The Bridgman "autobiography" consists of a typescript of a long series of letters sent by Edward P. Bridgman to a cousin (?), Sidney, between June 10th, 1894 and April 9th, 1895. The letters were transcribed by another relative, Frank, and form a continuous, sometimes rambling narrative of Bridgman's life from the time he traveled to Kansas in 1856 through the end of the Civil War.
Written retrospectively, almost 30 years after the end of the war, many of the details of Bridgman's service have been lost, yet he manages to display a strong, if somewhat selective memory for anecdotes and for the emotions of the events that remained in his dreams for so many years. "As I look over some of my army letters," he wrote, "and Bowen's history [of the regiment], march after march and camp after camp are an utter blank to me. But the terrible battle scenes are stamped vividly in my recollection; they can never be forgotten" (p. 42). A fine writer with a gentle sense of humor, Bridgman's letters offer an interesting insight into the way that selective memory and time shaped veterans' experiences of the Civil War. The battles, numerous as they were, form the focus of the narrative, but the suffering faces of the dead and wounded and the small pranks he played assume almost equal prominence.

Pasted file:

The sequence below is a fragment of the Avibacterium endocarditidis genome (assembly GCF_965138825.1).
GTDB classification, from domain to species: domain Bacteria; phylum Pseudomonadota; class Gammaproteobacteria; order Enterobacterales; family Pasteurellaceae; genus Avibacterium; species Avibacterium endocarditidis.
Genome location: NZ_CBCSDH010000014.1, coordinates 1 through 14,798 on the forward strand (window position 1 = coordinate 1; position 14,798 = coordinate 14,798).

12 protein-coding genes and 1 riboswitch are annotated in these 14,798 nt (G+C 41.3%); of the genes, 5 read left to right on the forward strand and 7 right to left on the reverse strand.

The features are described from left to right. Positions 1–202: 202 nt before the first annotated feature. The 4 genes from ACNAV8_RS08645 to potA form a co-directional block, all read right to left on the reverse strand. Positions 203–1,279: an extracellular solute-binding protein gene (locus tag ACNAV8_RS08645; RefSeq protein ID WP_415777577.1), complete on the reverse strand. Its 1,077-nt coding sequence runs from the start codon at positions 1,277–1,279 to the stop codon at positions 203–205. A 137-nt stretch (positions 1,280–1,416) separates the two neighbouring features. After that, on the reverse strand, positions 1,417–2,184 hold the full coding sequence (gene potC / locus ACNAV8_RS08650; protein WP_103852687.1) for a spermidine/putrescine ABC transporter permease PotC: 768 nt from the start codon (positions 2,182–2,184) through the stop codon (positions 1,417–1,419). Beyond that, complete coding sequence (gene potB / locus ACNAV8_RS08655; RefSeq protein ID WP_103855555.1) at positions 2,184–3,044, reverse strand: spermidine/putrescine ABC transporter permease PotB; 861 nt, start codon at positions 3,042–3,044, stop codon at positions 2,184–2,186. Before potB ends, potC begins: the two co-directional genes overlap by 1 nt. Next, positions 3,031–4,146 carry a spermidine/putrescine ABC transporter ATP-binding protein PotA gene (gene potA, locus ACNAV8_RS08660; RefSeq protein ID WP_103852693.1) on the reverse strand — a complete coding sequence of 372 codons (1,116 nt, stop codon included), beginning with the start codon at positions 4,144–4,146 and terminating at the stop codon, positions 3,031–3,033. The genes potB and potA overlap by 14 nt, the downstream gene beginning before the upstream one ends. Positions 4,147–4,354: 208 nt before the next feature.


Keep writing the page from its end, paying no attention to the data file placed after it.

Bridgman's descriptions of the battles in which he was engaged tend to be somewhat generalized, but the emotional impact of these events clearly remained strong with him. His descriptions of the costly capture of Marye's Heights during the Chancellorsville Campaign, of the battle of Chancellorsville itself, and of the Wilderness and Spotsylvania Campaigns are noteworthy. Always, his letters make for engrossing reading, whether he is writing about wormy hardtack, lice, making beds, drinking tainted water from the mouth of a dead mule, or doing battle. Because he served intermittently, unofficially, as a nurse and surgeon for his regiment, Bridgman also provides several brief, but powerful accounts of medical care, the wounded and the dead.